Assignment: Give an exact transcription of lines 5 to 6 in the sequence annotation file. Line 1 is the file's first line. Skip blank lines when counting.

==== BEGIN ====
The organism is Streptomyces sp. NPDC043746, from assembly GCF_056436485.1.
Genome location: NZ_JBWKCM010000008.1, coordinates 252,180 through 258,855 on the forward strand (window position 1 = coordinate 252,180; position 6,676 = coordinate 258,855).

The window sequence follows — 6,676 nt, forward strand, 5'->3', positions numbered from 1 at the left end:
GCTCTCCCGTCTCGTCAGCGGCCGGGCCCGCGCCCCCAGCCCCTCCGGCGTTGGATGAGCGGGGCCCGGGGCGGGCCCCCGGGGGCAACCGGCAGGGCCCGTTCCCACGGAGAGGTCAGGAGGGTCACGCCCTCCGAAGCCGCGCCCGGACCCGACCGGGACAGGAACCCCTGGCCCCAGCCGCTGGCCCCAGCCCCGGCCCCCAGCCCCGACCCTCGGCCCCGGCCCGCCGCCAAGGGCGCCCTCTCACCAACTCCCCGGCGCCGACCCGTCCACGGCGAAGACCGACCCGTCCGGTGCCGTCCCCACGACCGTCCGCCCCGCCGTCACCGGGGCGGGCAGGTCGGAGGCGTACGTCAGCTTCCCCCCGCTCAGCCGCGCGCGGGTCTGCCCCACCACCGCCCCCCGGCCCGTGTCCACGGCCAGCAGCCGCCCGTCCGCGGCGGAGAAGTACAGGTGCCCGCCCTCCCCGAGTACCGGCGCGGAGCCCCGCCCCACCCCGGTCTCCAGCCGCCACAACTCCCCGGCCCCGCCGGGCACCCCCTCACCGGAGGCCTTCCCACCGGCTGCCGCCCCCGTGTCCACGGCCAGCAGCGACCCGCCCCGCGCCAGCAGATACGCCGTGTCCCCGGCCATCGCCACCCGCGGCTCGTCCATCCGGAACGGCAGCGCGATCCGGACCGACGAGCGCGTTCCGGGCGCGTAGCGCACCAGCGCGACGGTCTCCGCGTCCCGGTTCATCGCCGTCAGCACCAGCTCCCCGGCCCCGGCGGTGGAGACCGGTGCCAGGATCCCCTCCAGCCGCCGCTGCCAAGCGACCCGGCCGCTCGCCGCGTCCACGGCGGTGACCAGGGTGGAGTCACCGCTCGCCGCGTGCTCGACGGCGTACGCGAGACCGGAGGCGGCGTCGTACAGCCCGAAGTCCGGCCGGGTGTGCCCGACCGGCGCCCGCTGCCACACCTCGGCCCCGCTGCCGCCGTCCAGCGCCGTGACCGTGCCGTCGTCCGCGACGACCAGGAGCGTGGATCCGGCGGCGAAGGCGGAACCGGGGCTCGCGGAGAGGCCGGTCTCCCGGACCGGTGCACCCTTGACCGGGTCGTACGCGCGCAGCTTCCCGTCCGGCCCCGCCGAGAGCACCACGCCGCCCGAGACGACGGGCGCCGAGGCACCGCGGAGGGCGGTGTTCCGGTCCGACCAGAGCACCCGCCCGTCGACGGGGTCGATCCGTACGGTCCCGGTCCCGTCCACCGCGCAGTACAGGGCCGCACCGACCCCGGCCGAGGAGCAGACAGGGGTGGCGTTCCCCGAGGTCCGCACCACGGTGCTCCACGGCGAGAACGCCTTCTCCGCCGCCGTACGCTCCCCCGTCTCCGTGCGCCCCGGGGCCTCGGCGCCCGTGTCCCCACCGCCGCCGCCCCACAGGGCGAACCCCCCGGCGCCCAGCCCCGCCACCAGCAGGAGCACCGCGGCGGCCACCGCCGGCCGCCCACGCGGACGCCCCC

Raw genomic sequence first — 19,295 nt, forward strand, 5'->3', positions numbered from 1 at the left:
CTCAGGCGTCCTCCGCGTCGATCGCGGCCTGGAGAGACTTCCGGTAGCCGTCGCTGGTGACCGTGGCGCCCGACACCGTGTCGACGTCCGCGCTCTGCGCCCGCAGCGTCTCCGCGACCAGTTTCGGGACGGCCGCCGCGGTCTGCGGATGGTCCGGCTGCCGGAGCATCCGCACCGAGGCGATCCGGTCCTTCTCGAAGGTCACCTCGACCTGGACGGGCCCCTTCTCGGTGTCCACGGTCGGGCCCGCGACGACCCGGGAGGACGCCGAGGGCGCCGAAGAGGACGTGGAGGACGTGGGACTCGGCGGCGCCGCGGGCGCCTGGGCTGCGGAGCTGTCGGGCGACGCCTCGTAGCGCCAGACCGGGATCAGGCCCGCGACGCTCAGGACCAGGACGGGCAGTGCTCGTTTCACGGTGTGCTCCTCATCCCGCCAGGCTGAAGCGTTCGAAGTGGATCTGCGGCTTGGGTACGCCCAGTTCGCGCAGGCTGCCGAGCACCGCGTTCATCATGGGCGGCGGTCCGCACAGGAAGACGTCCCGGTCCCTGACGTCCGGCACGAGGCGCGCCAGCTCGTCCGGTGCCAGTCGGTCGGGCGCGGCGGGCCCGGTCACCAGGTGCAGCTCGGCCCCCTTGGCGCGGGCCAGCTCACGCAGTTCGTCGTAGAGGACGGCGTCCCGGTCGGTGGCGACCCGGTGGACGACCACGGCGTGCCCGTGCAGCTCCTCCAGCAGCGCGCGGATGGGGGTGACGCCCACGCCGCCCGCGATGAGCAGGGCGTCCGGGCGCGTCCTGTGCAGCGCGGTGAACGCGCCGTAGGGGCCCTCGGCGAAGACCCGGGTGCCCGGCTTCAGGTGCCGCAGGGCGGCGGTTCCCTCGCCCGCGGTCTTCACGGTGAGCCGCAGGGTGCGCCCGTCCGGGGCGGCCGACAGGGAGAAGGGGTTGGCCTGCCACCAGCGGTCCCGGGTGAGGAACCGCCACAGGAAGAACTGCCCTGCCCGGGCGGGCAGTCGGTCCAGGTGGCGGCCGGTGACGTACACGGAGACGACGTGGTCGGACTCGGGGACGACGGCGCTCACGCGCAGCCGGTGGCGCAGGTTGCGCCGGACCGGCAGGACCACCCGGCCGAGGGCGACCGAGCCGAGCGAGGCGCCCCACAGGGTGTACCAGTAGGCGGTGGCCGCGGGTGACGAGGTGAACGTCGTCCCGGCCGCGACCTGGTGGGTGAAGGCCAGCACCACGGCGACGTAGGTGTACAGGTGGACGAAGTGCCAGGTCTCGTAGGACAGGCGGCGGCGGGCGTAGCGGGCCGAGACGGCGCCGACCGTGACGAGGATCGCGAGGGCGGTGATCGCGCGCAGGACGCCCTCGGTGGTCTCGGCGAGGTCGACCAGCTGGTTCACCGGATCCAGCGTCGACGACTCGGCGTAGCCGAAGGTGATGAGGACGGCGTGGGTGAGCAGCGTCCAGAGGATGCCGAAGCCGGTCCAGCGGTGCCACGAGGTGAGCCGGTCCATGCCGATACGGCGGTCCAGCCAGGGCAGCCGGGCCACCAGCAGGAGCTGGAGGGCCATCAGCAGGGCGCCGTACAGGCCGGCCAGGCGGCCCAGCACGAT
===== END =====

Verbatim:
Raw genomic sequence first — 19,295 nt, forward strand, 5'->3', positions numbered from 1 at the left:
CTCAGGCGTCCTCCGCGTCGATCGCGGCCTGGAGAGACTTCCGGTAGCCGTCGCTGGTGACCGTGGCGCCCGACACCGTGTCGACGTCCGCGCTCTGCGCCCGCAGCGTCTCCGCGACCAGTTTCGGGACGGCCGCCGCGGTCTGCGGATGGTCCGGCTGCCGGAGCATCCGCACCGAGGCGATCCGGTCCTTCTCGAAGGTCACCTCGACCTGGACGGGCCCCTTCTCGGTGTCCACGGTCGGGCCCGCGACGACCCGGGAGGACGCCGAGGGCGCCGAAGAGGACGTGGAGGACGTGGGACTCGGCGGCGCCGCGGGCGCCTGGGCTGCGGAGCTGTCGGGCGACGCCTCGTAGCGCCAGACCGGGATCAGGCCCGCGACGCTCAGGACCAGGACGGGCAGTGCTCGTTTCACGGTGTGCTCCTCATCCCGCCAGGCTGAAGCGTTCGAAGTGGATCTGCGGCTTGGGTACGCCCAGTTCGCGCAGGCTGCCGAGCACCGCGTTCATCATGGGCGGCGGTCCGCACAGGAAGACGTCCCGGTCCCTGACGTCCGGCACGAGGCGCGCCAGCTCGTCCGGTGCCAGTCGGTCGGGCGCGGCGGGCCCGGTCACCAGGTGCAGCTCGGCCCCCTTGGCGCGGGCCAGCTCACGCAGTTCGTCGTAGAGGACGGCGTCCCGGTCGGTGGCGACCCGGTGGACGACCACGGCGTGCCCGTGCAGCTCCTCCAGCAGCGCGCGGATGGGGGTGACGCCCACGCCGCCCGCGATGAGCAGGGCGTCCGGGCGCGTCCTGTGCAGCGCGGTGAACGCGCCGTAGGGGCCCTCGGCGAAGACCCGGGTGCCCGGCTTCAGGTGCCGCAGGGCGGCGGTTCCCTCGCCCGCGGTCTTCACGGTGAGCCGCAGGGTGCGCCCGTCCGGGGCGGCCGACAGGGAGAAGGGGTTGGCCTGCCACCAGCGGTCCCGGGTGAGGAACCGCCACAGGAAGAACTGCCCTGCCCGGGCGGGCAGTCGGTCCAGGTGGCGGCCGGTGACGTACACGGAGACGACGTGGTCGGACTCGGGGACGACGGCGCTCACGCGCAGCCGGTGGCGCAGGTTGCGCCGGACCGGCAGGACCACCCGGCCGAGGGCGACCGAGCCGAGCGAGGCGCCCCACAGGGTGTACCAGTAGGCGGTGGCCGCGGGTGACGAGGTGAACGTCGTCCCGGCCGCGACCTGGTGGGTGAAGGCCAGCACCACGGCGACGTAGGTGTACAGGTGGACGAAGTGCCAGGTCTCGTAGGACAGGCGGCGGCGGGCGTAGCGGGCCGAGACGGCGCCGACCGTGACGAGGATCGCGAGGGCGGTGATCGCGCGCAGGACGCCCTCGGTGGTCTCGGCGAGGTCGACCAGCTGGTTCACCGGATCCAGCGTCGACGACTCGGCGTAGCCGAAGGTGATGAGGACGGCGTGGGTGAGCAGCGTCCAGAGGATGCCGAAGCCGGTCCAGCGGTGCCACGAGGTGAGCCGGTCCATGCCGATACGGCGGTCCAGCCAGGGCAGCCGGGCCACCAGCAGGAGCTGGAGGGCCATCAGCAGGGCGCCGTACAGGCCGGCCAGGCGGCCCAGCACGAT